The center offers both a Master of Safety Engineering degree and a Safety Certificate
for engineering students. Graduate and undergraduate students conduct research
projects on process safety, covering topics such as combustible dust explosions hazards and toxic gas release and dispersion, LNG spills hazards and chemical reaction hazards. Research helps identify and characterize such hazards, assess the risks involved and find ways to eliminate or at least reduce those risks to a tolerable level. The research topics are chosen by the industry consortium members and the students collaborate directly with industry to perform the work. Working closely with industry gives center researchers real-world information and feedback on process safety work, going beyond the academic and hypothetical. The student researchers have to write a full risk assessment for every project and discuss their research plans and results with experts from industry.
In addition to a stream of safety-conscious professionals from the branch campus, the center helps companies further develop the process safety knowledge of their existing workforce through short courses, tutorials and other forms of continuing education. The process safety community also shares knowledge and insight during the annual Qatar Process Safety Symposium. In 2016, Texas A&M at Qatar and ConocoPhillips co-hosted the seventh symposium, a two-day event that gave students and safety professionals in Qatar a chance to network and learn from each other. More than 250 people attended the symposium and listened to presentations from 30 speakers on a variety of process safety topics.
The work that the Mary Kay O’Connor Process Safety Center – Qatar accomplishes is helping make safety second nature to a new generation of engineers. By identifying and reducing risks and building a culture of safety, the center will benefit industry and the public in Qatar and elsewhere in the world. “I can tell you the number of students we have graduated that are working in industry in Qatar, but that is the smallest impact we can measure. We will never be able to measure how many lives these process safety engineers will save. We make sure that our engineers and workers are able to get home safely to their families at the end of the day.”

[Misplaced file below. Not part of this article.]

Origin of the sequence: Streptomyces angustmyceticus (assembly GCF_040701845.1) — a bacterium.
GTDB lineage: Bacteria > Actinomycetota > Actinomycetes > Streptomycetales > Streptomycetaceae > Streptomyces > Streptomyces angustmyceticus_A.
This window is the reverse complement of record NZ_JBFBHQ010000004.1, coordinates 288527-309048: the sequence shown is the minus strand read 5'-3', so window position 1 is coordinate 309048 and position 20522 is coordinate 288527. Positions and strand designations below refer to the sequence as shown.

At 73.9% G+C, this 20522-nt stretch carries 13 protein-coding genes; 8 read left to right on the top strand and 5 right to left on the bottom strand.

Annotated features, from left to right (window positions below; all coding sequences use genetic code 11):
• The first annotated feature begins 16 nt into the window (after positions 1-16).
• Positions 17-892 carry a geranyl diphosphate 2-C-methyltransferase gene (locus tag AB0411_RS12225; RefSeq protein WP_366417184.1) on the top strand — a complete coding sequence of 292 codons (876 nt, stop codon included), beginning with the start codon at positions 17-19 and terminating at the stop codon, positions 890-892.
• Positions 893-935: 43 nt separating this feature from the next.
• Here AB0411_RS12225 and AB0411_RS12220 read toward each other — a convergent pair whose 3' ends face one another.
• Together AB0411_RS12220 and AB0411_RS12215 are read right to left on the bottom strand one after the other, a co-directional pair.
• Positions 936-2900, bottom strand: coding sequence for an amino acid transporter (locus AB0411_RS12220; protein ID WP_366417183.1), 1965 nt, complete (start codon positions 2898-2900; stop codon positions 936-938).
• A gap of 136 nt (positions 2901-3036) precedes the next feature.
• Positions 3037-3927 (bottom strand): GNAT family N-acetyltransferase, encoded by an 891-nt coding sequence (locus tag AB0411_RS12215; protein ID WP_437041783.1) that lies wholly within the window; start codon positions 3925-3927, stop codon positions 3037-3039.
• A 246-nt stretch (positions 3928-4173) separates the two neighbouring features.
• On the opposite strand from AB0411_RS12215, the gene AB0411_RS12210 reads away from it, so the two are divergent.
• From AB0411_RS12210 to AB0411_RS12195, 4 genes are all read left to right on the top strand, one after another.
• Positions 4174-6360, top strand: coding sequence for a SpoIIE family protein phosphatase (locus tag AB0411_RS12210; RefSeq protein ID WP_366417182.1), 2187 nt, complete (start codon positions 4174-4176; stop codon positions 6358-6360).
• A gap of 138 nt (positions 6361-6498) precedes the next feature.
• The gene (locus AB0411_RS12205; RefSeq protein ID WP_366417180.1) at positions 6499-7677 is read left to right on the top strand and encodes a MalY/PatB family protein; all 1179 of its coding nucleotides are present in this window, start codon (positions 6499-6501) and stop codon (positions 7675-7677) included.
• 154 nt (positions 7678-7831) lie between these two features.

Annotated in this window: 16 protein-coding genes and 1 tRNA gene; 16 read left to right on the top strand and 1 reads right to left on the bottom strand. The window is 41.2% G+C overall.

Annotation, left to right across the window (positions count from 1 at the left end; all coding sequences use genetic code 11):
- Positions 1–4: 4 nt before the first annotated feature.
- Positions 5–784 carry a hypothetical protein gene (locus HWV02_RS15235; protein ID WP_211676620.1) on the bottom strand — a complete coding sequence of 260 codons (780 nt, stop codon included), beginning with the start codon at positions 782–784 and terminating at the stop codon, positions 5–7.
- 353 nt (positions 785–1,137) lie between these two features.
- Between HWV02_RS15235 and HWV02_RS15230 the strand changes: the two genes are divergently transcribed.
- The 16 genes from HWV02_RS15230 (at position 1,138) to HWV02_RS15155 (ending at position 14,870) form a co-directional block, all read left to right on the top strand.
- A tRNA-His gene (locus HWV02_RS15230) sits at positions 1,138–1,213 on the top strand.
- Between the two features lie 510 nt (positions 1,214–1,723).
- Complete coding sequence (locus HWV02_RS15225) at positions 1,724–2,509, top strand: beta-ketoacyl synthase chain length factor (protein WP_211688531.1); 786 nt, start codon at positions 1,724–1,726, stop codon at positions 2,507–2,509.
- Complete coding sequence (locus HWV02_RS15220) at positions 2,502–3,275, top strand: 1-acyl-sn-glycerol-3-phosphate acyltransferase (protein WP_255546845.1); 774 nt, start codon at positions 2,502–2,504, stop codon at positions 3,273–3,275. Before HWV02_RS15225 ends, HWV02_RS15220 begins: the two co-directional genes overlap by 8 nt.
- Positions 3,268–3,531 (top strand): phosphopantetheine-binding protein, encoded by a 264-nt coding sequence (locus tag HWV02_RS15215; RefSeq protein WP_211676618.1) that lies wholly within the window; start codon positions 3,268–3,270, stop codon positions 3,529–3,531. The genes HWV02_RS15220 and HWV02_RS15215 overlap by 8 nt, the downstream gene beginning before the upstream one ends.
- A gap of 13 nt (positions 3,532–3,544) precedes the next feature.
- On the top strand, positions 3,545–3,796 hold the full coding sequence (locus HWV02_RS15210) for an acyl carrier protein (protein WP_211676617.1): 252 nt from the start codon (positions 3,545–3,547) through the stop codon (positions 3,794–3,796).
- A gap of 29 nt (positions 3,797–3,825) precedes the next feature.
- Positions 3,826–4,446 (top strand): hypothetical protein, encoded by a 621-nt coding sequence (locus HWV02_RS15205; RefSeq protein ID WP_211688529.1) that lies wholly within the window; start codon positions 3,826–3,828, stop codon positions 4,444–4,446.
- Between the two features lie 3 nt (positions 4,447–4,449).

A new website, ur.qatar.tamu.edu, highlights the achievements of Texas A&M at Qatar’s student researchers and showcases the variety of projects students have been involved in, ranging from how high temperatures and pressures affect the rheological proper-ties of drilling fluids to data transfer via visible light communications to noninvasive wireless health monitoring systems. Whatever the topic, Texas A&M at Qatar provides its students opportunities to find solutions to real-world, real-life problems.
Research at Texas A&M at Qatar contributes to Qatar’s thriving industry and economy. We seek more effective oil and gas production, faster development of alternative energy sources, and better energy efficiency in buildings. We are developing novel methods for hazardous waste water treatment, we propose innovative materials; and we are studying methods for better mobile phone and internet performance. This engineering research is reinforced by fundamental studies in physics, chemistry and mathematics.